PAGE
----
The International Atomic Energy Agency (IAEA) has reached an understanding with Iran that dampens the effect of the restriction on its inspections.
Although Tehran has not withdrawn its ultimatum to reduce cooperation with that UN body as of Tuesday, the two sides have agreed to maintain the necessary vigilance for three months, IAEA Director General Rafael Grossi announced on Sunday night on your return to Vienna. That gives scope for unlocking the Islamic Republic’s nuclear deal with the great powers. However, the arrangement has unleashed a political storm in this country.
The Iranian Parliament, dominated by the ultra-conservatives, has interrupted the debate on the next budgets on Monday to address the matter. Numerous MPs have criticized the compromise and called for President Hasan Rohaní to be prosecuted for circumventing the law they passed last December demanding that IAEA inspections be limited . The Government, for its part, claims to have achieved “a significant diplomatic result.”
“What has been done is totally within the framework of the Parliament’s legislation,” Foreign spokesman Saeed Khatibzadeh was quoted as saying by the English-language Iranian network PressTV. “No concessions have been made to the United States,” he insisted.
The brief joint statement ensures that Iran and the IAEA have reached “a temporary bilateral technical understanding, consistent with the law [of the Iranian Parliament], by which the IAEA will continue with the necessary verification and monitoring activities for up to three months (according to an annex technical)”.
Although it is not clear how the surveillance will be compatible with the announced restriction of access to inspectors, it seems that Grossi’s visit has allowed Tehran to find a formula to evade his ultimatum on the matter.
The Atomic Energy Organization of Iran has explained in a note collected by the Iranian media that Tehran “is going to keep the information from the surveillance equipment [camera recordings] for three months without giving the IAEA access to the tapes.” The fate of these images will depend on whether the United States lifts the sanctions: in that case, Iran will hand them over to the inspectors; if not, it will destroy them.
“What we have achieved is something viable, useful to bridge the gap that we had, save the situation for now. But of course, for a sustainable and stable solution there has to be a political negotiation that is not my competence ”, declared the IAEA director. His words imply that the arrangement opens an opportunity to rescue the nuclear agreement that Iran signed in 2015 with the great powers.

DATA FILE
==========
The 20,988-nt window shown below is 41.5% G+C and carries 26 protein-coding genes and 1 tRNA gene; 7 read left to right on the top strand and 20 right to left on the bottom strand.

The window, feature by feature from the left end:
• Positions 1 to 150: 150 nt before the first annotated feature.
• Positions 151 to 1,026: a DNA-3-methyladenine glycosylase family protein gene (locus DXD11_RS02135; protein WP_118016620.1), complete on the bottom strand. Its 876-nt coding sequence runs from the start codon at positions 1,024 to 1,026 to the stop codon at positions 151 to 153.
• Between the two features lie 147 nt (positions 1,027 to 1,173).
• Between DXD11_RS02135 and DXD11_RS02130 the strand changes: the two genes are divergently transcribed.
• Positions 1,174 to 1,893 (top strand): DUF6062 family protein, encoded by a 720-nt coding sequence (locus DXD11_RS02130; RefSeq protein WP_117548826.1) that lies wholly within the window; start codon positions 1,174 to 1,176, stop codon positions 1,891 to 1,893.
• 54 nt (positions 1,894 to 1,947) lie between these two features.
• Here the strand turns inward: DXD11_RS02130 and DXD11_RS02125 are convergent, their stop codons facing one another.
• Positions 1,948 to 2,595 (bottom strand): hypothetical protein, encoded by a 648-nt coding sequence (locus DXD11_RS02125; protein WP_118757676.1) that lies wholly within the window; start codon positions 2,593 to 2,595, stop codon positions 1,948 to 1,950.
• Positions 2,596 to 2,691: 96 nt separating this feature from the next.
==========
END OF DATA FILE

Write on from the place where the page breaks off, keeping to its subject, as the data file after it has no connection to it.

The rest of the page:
That is the background to the problem. Since the United States abandoned that pact in 2018 (and reimposed its sanctions), Tehran has responded with a trickle of increasing defaults . The latest announced is precisely the cessation of surprise visits (in reality, with a short notice) by UN inspectors to undeclared sites that he accepted at the signing of the nuclear agreement .
The Iranian Parliament decided to suspend them as a measure of pressure for the United States to lift the sanctions. That is not the same as abandoning the Non-Proliferation Treaty, which allows the IAEA to monitor its declared nuclear facilities, and in fact the number of inspectors posted to Iran remains unchanged.
The importance of the compromise negotiated by Grossi is more in the context than in its technical content. The new US president, Joe Biden, has expressed his intention to reactivate the nuclear deal, something the Iranian government also wants. However, each expects the other to make the first move . Any advance that can unlock that situation counts. The three-month margin won by the IAEA (even if it borders on the letter of the agreement) is added to other gestures that can help build trust.
The Iranian Foreign spokesman also confirmed that the United States has “begun to communicate” with Iran about an eventual exchange of prisoners , as the White House National Security Advisor Jake Sullivan advanced the day before.
“We have received some messages through the Swiss Embassy in Tehran and foreign ministers from various countries that the new US Administration is ready to address the matter. We have responded in the same way that our offer from two years ago in New York still stands, ”Khatibzadeh said.
In addition, the Central Bank of Iran announced an agreement with South Korea for the transfer of Iranian funds frozen in banks in that country due to US sanctions and which are estimated between 7,000 and 9,000 million dollars (between 5,800 and 7,400 million euros ). Although negotiations have accelerated since Tehran held back a South Korean oil tanker last January, it would have been more difficult if Washington had openly opposed it.
Iran’s Supreme Leader, Ayatollah Ali Khamenei, has once again supported his country’s nuclear endeavor on Monday. “The Islamic Republic is not going to back down [despite Western pressure] and will continue to advance according to its needs,” he declared before the Assembly of Experts, according to PressTV.
“The uranium enrichment level will not be limited to 20%. We will increase it to the level that the country needs … We can increase it to 60% ”, he added defiantly. The nuclear agreement establishes a ceiling of 5% that Iran already claims to have exceeded, and to reach military rank it must exceed 90%.
Khamenei has reiterated that this is not his goal. However, he has warned “the Zionist clown who insists that he will not allow Iran to have nuclear weapons, that if the Islamic Republic decided to manufacture them,